A Review of Patient-Reported Outcome Labeling in the United States (2011-2015)
BACKGROUND: A review of new drug approvals (NDAs) by the Food and Drug Administration (FDA) for 2006 to 2010 showed that 24.1% of new drugs had patient-reported outcome (PRO) labeling.
OBJECTIVES: To review PRO labeling for NDAs for 2011 to 2015 and to compare key findings reported previously.
METHODS: A review of the FDA drug approval reports for NDAs was conducted using the FDA Web site to determine the number of NDAs for the period 2011 to 2015. For all identified NDAs, drug approval package and product labeling were reviewed to identify PRO end-point status and PRO labeling. NDAs for the period 2006 to 2015 were grouped by disease category as per the International Classification of Diseases, Tenth Revision. Data were summarized for all NDAs and for approvals in diseases that traditionally rely on PROs for evaluating treatment benefit (PRO-dependent). Results were compared with NDAs for the period 2006 to 2010.
RESULTS: In the period 2011 to 2015, 16.5% of the 182 NDAs had PRO labeling. For PRO-dependent NDAs, this figure was 46.9% and 46.0% for the period 2006 to 1010 and the period 2011 to 2015, respectively. Most of the PRO labeling for the period 2011 to 2015 was based on primary end points (76.7%). Almost all PRO labeling was for concepts proximal to the disease.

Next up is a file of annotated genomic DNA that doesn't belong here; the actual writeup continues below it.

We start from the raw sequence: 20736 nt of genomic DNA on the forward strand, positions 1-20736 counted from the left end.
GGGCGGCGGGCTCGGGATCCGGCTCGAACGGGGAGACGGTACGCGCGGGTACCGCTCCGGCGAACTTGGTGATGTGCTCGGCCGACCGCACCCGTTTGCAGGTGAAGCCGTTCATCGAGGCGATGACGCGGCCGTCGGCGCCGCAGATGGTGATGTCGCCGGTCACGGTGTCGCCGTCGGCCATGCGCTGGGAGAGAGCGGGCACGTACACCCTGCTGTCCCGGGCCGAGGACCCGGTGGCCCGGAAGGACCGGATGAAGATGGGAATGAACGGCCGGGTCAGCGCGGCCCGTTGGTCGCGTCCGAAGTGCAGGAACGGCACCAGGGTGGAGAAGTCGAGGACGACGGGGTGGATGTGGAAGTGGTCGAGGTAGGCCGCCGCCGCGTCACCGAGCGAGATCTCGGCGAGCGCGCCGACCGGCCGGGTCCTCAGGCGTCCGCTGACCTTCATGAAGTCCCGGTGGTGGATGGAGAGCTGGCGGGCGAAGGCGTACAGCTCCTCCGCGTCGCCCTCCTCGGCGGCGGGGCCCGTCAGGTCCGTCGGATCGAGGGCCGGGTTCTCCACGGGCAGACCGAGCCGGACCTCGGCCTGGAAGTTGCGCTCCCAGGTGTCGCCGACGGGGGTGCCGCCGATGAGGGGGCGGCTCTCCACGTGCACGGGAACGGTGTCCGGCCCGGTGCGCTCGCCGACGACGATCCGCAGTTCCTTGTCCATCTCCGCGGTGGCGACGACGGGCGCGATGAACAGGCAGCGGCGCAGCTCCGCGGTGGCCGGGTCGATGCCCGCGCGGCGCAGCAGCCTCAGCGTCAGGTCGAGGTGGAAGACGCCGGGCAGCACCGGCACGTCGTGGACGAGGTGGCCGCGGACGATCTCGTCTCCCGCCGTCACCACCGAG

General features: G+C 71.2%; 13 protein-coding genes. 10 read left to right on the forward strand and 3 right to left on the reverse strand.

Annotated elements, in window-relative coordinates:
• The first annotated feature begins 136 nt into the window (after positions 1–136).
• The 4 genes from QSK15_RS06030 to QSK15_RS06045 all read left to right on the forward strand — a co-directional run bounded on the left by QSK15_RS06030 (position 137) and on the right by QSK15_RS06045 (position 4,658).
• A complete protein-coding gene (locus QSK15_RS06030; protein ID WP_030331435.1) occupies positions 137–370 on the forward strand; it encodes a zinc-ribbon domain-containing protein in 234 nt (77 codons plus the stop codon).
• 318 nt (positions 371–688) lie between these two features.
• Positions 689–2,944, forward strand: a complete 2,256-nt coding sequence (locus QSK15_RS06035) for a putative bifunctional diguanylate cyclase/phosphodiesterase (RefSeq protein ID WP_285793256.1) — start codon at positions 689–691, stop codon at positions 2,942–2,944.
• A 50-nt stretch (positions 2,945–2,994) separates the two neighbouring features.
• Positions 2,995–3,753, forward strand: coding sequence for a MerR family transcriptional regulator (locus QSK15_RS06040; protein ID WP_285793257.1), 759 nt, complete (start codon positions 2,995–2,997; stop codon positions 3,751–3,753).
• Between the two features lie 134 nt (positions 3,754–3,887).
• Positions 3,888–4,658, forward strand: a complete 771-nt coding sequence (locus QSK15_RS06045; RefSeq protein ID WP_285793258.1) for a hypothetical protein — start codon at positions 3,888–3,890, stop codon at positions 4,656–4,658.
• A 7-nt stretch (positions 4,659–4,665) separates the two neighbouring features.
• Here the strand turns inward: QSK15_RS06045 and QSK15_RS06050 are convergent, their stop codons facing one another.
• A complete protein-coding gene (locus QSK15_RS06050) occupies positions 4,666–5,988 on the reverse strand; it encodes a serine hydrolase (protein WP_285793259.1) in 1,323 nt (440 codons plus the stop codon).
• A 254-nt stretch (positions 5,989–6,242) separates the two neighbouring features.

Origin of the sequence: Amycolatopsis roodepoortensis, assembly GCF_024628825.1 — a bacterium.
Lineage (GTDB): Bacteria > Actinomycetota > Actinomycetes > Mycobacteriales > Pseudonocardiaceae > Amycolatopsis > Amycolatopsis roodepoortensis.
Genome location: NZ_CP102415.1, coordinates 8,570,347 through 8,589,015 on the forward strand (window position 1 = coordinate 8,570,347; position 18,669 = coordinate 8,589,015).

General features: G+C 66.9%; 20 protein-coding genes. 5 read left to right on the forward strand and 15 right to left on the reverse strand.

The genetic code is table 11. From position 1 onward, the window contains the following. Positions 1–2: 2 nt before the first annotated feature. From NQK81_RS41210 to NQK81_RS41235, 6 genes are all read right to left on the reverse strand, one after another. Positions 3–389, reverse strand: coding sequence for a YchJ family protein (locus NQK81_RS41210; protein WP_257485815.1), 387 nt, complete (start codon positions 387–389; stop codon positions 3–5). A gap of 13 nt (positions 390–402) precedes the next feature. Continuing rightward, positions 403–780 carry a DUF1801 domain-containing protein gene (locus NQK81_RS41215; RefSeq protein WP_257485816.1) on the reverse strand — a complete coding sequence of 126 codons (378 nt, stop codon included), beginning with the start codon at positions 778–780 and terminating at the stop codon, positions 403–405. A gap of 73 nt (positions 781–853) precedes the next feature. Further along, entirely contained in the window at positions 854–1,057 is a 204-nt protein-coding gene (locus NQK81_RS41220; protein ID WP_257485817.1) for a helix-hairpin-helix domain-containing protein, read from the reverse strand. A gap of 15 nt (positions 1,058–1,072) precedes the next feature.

CONCLUSIONS: There is potential for increased PRO labeling, especially for drug approvals in diseases that traditionally rely on PROs for evaluating treatment benefit to satisfy regulatory needs. Less PRO labeling based on secondary end points may be indicative of drug manufacturers' reluctance to aid and enhance the value propositions of their products to all stakeholders, including patients.